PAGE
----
Blog articles

Peloton, Strava and the importance of statistical dashboards

March 11, 2022

I am a distance runner. As the saying goes, my journey of thousands of miles quite literally started with those first first steps fifteen years ago. Progressing from weekend 5Ks to marathon training has involved countless pairs of shoes, several iterations of running watches and unfathomable amounts of swear words shouted at drivers who don’t pay attention to pedestrians (share the road, y’all). While the aforementioned smartwatches have always tracked my pace, distances and other stats, I didn’t truly start to see improvements in my overall performance until I started using Strava and Peloton. 

Both apps let you track your workout data while also, if you like, comparing yourself to your friends, connections and people in your area. Peloton is famous for its online spin classes, and its ever-energetic instructors remind riders at the beginning of each class that they have a leaderboard available to use, but riders can hide it if they don’t want to see how others are doing. Strava doesn’t have live courses like Peloton but athletes can look at their times compared to other athletes on “segments” throughout your activities or they can look at only their own specific times. In essence, both apps allow users to compete against others or themselves.

I love these apps for myriad reasons. They’ve helped me build a fitness community of my peers, they provide guide rails to keep my progression on track and they let me actually see that progression overtime in succinct and beneficial ways. Seeing data over time from a personal and community perspective is also why I love Pluralsight Flow. It enables software developers to see their personal growth as well as, if they like, how they’re tracking compared to their teammates. That’s right, folks, it’s a product tie-in. Let's get into it.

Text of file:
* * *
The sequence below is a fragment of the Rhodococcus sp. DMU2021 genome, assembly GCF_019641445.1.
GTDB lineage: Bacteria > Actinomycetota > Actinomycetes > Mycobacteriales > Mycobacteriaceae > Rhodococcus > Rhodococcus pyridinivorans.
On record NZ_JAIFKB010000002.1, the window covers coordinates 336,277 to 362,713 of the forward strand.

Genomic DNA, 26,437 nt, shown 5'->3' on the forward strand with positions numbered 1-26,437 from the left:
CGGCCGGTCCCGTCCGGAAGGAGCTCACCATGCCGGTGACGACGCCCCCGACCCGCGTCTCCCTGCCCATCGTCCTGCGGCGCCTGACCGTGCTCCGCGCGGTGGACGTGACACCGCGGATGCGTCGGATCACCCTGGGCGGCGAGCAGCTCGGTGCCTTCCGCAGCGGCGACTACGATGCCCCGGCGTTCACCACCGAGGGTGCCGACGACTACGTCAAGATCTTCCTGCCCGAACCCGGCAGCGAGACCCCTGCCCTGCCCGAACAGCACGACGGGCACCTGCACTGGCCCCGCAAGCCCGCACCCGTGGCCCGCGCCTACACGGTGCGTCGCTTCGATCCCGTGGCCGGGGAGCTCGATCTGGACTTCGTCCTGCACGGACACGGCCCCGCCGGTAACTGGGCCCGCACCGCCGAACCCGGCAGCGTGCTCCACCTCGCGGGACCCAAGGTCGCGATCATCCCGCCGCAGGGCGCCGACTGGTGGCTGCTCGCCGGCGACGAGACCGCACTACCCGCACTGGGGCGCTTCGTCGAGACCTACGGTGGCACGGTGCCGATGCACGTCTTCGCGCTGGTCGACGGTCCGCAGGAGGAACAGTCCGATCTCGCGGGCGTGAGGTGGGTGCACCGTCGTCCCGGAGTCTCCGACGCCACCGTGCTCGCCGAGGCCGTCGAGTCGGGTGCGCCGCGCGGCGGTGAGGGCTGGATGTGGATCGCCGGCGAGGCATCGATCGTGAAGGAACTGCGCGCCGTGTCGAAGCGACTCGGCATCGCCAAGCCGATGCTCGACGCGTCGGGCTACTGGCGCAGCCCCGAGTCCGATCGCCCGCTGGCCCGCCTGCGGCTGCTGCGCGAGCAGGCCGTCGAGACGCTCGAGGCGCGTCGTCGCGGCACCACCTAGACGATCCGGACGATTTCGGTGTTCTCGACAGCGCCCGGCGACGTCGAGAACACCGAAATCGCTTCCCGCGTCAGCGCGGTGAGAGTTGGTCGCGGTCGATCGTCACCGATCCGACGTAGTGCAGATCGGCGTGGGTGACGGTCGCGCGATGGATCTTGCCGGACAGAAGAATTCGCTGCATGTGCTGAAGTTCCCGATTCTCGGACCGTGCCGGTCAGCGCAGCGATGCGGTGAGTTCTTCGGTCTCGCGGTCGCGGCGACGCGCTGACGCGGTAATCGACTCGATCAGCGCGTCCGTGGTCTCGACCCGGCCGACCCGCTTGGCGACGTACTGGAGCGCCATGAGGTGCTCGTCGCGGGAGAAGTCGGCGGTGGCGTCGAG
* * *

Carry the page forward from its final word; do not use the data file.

An example of Pluralsight Flow's player card


Data tracking and continual improvement

Just like how Strava lets me see my personal times on a certain running segment or Peloton shows me my personal records for specific class types, Flow shows developers their coding days per week, reaction time and responsiveness, and commit data in easily-digestible charts and graphs. These adjustable data inputs enable developers to see their own personal growth over time while also providing them details about where they rank in the broader team. Crucially, like Strava, Flow never compares individual contributors directly but enables them to see where they stand. 

Time is always going to be a premium in all things. Much like I would rather spend my time running as opposed to trying to figure the historical data of my runs over time by diving into spreadsheets, technologists would rather be writing code and creating as opposed to trying to decipher where and how they’ve improved. Flow’s player cards are crucial to team leads as well, as they provide an instant snapshot of the work completed across the data insights that are key to product launches, organizational success and performance reviews. 

It’s a running joke (pun intended) amongst my fitness friends that if our workouts aren’t tracked, they didn’t really happen. Of course we all know that the benefits of the workout remain but without seeing the data over time, we can’t measure long term success. We want our work to be noticed and tracked. By seeing personal growth over time, we’re better able to advocate for ourselves and our teams. Like Strava and Peloton, Pluralsight Flow provides the data you need to become a better version of yourself while also offering countless ways to use that data for good.